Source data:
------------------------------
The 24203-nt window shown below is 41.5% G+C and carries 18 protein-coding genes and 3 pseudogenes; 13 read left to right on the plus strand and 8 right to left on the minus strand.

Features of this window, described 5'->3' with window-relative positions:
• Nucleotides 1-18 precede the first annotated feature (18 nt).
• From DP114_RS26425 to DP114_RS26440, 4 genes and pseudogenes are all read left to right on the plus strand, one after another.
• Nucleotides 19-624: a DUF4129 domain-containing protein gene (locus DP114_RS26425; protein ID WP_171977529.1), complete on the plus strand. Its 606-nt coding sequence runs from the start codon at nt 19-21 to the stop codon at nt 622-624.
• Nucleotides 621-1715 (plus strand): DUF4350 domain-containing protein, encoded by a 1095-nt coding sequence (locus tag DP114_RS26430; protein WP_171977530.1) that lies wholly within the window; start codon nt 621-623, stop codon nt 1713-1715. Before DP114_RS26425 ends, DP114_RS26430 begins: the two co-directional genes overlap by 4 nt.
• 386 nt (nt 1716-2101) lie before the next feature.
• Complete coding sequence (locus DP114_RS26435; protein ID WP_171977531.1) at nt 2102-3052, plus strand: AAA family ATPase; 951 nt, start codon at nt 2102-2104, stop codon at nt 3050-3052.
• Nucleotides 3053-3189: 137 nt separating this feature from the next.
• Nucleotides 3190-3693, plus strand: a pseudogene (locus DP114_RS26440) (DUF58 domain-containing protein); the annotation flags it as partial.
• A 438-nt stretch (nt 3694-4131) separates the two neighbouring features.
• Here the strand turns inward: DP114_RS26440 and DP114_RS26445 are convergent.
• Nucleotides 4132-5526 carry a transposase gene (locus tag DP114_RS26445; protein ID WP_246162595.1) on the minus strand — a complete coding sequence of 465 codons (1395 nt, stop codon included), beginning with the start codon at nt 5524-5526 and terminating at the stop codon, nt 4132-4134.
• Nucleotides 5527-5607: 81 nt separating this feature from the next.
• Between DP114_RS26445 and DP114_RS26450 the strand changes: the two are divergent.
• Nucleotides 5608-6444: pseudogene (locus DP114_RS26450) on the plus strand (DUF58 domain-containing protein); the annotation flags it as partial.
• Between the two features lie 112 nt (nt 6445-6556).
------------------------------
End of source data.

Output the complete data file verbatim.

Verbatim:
The 24203-nt window shown below is 41.5% G+C and carries 18 protein-coding genes and 3 pseudogenes; 13 read left to right on the plus strand and 8 right to left on the minus strand.

Features of this window, described 5'->3' with window-relative positions:
• Nucleotides 1-18 precede the first annotated feature (18 nt).
• From DP114_RS26425 to DP114_RS26440, 4 genes and pseudogenes are all read left to right on the plus strand, one after another.
• Nucleotides 19-624: a DUF4129 domain-containing protein gene (locus DP114_RS26425; protein ID WP_171977529.1), complete on the plus strand. Its 606-nt coding sequence runs from the start codon at nt 19-21 to the stop codon at nt 622-624.
• Nucleotides 621-1715 (plus strand): DUF4350 domain-containing protein, encoded by a 1095-nt coding sequence (locus tag DP114_RS26430; protein WP_171977530.1) that lies wholly within the window; start codon nt 621-623, stop codon nt 1713-1715. Before DP114_RS26425 ends, DP114_RS26430 begins: the two co-directional genes overlap by 4 nt.
• 386 nt (nt 1716-2101) lie before the next feature.
• Complete coding sequence (locus DP114_RS26435; protein ID WP_171977531.1) at nt 2102-3052, plus strand: AAA family ATPase; 951 nt, start codon at nt 2102-2104, stop codon at nt 3050-3052.
• Nucleotides 3053-3189: 137 nt separating this feature from the next.
• Nucleotides 3190-3693, plus strand: a pseudogene (locus DP114_RS26440) (DUF58 domain-containing protein); the annotation flags it as partial.
• A 438-nt stretch (nt 3694-4131) separates the two neighbouring features.
• Here the strand turns inward: DP114_RS26440 and DP114_RS26445 are convergent.
• Nucleotides 4132-5526 carry a transposase gene (locus tag DP114_RS26445; protein ID WP_246162595.1) on the minus strand — a complete coding sequence of 465 codons (1395 nt, stop codon included), beginning with the start codon at nt 5524-5526 and terminating at the stop codon, nt 4132-4134.
• Nucleotides 5527-5607: 81 nt separating this feature from the next.
• Between DP114_RS26445 and DP114_RS26450 the strand changes: the two are divergent.
• Nucleotides 5608-6444: pseudogene (locus DP114_RS26450) on the plus strand (DUF58 domain-containing protein); the annotation flags it as partial.
• Between the two features lie 112 nt (nt 6445-6556).